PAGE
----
Puffins overlooking Mykines village. Likely deciding on where to get coffee.

Clothing versatility that would work for both warm, cold, windy, and rainy weather would be appropriate. If your foolish like me, waterproof clothing would be important for the ferry ride as well. Good hiking shoes with good traction are important. If it is wet out, it can be quite slippery. Overall, the hike to the lighthouse on the western portion of the island is moderate, but there are some steep portions.

Sunblock and sunglasses could be a life saver here. I definitely either got sunburn or windburn, or a combination of the two!

If you are a photographer, bring plenty of batteries, memory cards, and a tripod. I took well over 1,500 photos during my short stay here. The photo opportunities are endless.

Know that it could be a possibility that you get stuck on the island overnight. There are accommodations available in case this happens. I believe there was even a few houses on Airbnb! A overnight stay on this wonderful, overall undeveloped island wouldn't be the worst thing to happen, that's for sure. Unless, you fly out the next morning.....

There is a fee to visit the island during the popular months of the year which is the beginning of May through the end of August. The fee is a little over $10 USD. This fee goes to benefit the island and the preservation of it as a bird sanctuary.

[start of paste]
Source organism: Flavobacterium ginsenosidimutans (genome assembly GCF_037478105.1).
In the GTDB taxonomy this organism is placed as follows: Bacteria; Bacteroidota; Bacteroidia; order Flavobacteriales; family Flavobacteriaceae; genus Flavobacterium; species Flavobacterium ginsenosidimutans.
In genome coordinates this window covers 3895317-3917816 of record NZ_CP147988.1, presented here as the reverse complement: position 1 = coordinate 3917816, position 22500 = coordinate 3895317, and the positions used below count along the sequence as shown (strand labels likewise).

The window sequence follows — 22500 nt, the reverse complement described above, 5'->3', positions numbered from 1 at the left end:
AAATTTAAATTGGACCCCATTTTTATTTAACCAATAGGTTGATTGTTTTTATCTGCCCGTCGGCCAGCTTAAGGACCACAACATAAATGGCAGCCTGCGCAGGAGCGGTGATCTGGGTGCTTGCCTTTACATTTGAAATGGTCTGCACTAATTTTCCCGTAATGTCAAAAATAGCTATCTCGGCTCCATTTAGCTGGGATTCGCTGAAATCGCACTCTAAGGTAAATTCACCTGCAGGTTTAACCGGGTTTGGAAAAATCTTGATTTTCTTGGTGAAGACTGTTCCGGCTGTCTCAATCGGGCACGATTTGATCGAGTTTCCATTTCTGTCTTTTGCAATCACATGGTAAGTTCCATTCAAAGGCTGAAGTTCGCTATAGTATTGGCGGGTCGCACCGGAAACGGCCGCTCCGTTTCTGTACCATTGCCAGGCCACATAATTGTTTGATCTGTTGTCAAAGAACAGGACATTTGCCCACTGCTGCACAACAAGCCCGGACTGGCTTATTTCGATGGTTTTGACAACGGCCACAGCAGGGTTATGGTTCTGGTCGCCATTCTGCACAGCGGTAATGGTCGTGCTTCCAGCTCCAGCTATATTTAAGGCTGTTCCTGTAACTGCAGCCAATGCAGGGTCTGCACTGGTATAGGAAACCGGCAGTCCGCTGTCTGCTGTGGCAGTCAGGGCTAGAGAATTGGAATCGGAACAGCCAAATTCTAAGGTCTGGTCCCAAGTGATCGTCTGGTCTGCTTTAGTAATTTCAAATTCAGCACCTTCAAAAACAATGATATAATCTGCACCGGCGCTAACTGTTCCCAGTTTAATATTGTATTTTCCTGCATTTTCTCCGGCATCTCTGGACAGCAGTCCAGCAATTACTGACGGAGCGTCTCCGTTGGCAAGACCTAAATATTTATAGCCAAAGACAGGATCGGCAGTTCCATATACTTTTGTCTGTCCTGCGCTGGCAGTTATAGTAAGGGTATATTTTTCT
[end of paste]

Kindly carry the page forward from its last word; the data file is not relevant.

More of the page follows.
For more information in regards to Mykines, or even the Faroe Islands, check out this link from the Faroe Island's official travel website.

Practice the leave no trace philosophy of hiking and camping. This a small, secluded island. Don't litter. Leave it in the same condition that you found it in. Don't ruin the natural beauty this island has to offer by leaving lots of trash.

On the way out, or the way back in can be a great time for some photo opportunities from the ferry of surrounding landscapes. Be warned though. I made the mistake of heading to the bow of the ferry with rough waters. I thought overall it would be dry. I was wrong. I got absolutely drenched with basically freezing Arctic ocean water (I know its technically the Atlantic, but it was very cold!). I was freezing and miserable. Every splash of icy cold water when the ferry crashed into a wave, was a shock to my system, and it happened often. It was to the point that I was unable to even bother taking photos. Fear not, if this worries you, they do open the bottom portion of the ferry when there is rough waters.

Wrap up

Departing Mykines by Ferry.

Mykines island is a no brainer for a spot to visit if you ever make your way out to the not so well known Faroe Islands. To purposely skip over Mykines Island would be a shame. It is an experience that every visitor to the Faroes should have! I will never forget the long day I spent enjoying the sights and abundance of birds that inhabit this remote island.

Mykines Island is definitely a place for bird enthusiasts, adventurers, photographers to check out!

Keep an eye out on my blog for more articles on the wonderful Faroe Islands and even more photography from this 5 day adventure I had exploring the beautiful landscapes these islands had to offer.

For more information on the Faroe Islands and Mykines Island, I recommend checking out the following website, Guide to the Faroe Islands, for more information from a local!